In fact, a few verses earlier, we have what Jesus later cites as the greatest commandment, “Love the Lord your God with all your heart and with all your soul and with all your strength” (Deuteronomy 6:5). The commandment is simply to love God! But then you may ask, how do I make myself love something?

 

Hang Out With God

In the verses immediately following, we are given some specific instructions that seem to be placed right after the command in order to help us foster that love in our hearts. We are told to put God’s words before us and around us, and to talk about them always (Deuteronomy 6:6-9).

God just wants us to hang out with Him and enjoy Him! For me, this sometimes means reading the Bible during little breaks, putting verses up around my room, and bringing up what I’m learning in my quiet time when I talk to my friends.

It’s like what my ex-girlfriend wanted. She just wanted someone to be with her, do life with her, and hang out with her. She didn’t want to be obligated to love me just because I was trying to earn it. When we read those verses in Deuteronomy, this sounds like what God wants us to do as well. Just hang out with Him, think about His words, and talk about Him with others. Maybe this is the right way to foster our love for God, and obedience comes naturally because we love Him.

But even in a worldly relationship, we don’t always feel “in love” with someone, yet we still treat them in a loving way. And we should try to do the same for God. So even when we don’t experience the mountain-top love of God at a given moment, or when our heart doesn’t automatically motivate us to stop sinning, we must still try. Because we know that, even during those times we’re not super excited about a relationship, we still love the person—and God—and we don’t want to hurt them.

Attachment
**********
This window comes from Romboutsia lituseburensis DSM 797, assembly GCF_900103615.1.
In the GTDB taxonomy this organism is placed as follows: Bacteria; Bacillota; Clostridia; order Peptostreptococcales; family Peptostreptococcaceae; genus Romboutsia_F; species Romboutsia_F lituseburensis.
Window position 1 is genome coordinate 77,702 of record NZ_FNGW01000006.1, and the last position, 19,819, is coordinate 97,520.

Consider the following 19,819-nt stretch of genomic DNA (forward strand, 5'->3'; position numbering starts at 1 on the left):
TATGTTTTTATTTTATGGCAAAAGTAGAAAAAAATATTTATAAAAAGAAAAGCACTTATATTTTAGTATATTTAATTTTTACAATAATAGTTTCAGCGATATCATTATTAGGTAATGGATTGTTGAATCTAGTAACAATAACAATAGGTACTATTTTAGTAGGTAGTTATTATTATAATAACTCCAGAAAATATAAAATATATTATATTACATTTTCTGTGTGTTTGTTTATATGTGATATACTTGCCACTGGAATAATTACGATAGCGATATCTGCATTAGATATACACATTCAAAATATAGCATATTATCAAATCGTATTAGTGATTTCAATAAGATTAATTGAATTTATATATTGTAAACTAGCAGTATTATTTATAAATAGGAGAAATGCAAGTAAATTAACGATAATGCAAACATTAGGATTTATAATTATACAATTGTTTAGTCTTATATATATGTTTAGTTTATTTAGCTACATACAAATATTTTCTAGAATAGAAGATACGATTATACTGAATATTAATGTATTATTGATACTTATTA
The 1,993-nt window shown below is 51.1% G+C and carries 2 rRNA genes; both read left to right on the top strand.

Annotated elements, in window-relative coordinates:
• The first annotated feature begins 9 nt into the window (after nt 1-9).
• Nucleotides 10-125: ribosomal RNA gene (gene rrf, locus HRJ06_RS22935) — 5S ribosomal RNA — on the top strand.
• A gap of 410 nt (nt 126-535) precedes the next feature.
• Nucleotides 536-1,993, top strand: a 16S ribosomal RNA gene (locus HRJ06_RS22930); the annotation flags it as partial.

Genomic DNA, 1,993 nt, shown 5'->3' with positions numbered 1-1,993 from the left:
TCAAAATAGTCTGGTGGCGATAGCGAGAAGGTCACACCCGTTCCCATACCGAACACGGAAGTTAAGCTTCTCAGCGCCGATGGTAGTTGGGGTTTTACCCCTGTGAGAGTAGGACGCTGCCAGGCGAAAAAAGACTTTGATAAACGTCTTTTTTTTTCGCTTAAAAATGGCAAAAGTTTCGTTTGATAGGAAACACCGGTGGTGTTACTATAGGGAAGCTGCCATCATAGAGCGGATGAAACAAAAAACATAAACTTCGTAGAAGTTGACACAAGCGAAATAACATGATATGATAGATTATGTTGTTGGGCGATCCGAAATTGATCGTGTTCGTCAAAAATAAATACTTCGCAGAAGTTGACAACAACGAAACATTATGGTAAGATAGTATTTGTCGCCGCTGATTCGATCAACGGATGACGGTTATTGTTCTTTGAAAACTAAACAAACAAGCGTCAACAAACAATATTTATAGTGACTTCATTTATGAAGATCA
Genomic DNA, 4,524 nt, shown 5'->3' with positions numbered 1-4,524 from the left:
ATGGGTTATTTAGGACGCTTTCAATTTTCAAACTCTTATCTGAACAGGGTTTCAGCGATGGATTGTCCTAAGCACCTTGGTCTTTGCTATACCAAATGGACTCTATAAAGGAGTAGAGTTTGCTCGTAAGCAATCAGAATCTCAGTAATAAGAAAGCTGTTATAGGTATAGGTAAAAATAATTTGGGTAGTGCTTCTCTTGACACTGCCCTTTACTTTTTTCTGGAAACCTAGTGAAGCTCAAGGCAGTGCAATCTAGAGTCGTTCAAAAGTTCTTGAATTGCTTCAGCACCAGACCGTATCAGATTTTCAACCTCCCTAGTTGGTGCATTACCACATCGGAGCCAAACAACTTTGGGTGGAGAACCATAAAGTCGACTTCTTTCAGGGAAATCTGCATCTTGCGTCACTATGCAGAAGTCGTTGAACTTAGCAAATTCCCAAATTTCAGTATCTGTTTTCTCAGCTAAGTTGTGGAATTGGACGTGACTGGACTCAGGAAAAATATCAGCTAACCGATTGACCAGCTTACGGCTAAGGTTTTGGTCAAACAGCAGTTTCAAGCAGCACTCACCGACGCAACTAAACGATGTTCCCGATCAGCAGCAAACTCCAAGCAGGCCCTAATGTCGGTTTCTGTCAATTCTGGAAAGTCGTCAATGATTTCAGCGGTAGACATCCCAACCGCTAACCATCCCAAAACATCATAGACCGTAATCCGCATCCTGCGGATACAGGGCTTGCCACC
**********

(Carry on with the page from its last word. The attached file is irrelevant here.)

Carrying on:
When I don’t feel that passion, I try my best to wait faithfully until it returns. It also helps when I surround myself with God’s Word and other people who love him. At the end of the day, I trust that God’s love is always waiting for me. Even if I walk away in a moment of weakness, God is always waiting for me to return and again enjoy His love.

My attempts to earn what I want from people will probably be something I struggle with throughout my life. But acknowledging that it is my struggle helps keep me aware of it, so I can intentionally focus on enjoying God’s presence and fostering my love for Him again.

 

Why Is It So Hard to Evangelize to My Friends?

Written By Rachel Raja, Singapore

After a few years of attending campus ministry at my university, I became increasingly gripped by the gospel, and evangelizing to my friends quickly took a front seat in life. I started spending time planning and meeting my non-Christian friends and thinking hard about who in my life could benefit from hearing the gospel. These meetups which resulted in dinners, games or exercising were easy to organize and quite enjoyable for my friends and I.

But often, I’d be on the train home after such a meetup, wondering if I had truly been effective in sharing Christ with my friends.

Why did the actual act of sharing Christ seem so hard? It was far easier to portray myself as a good person who cared about my friends and their lives, and it was far easier to look like a loving Christian, than it was to speak of Jesus. I always secretly wish that my actions could magically lead them to knowing Christ, without ever having to do the hard stuff like explaining the gospel and possibly offending my friend by telling them that they are sinful and need Christ.

I can’t help but wonder why exactly I feel this way when it comes to evangelizing. Here are some reasons I’ve come up with:

 

1. I don’t know why I should evangelize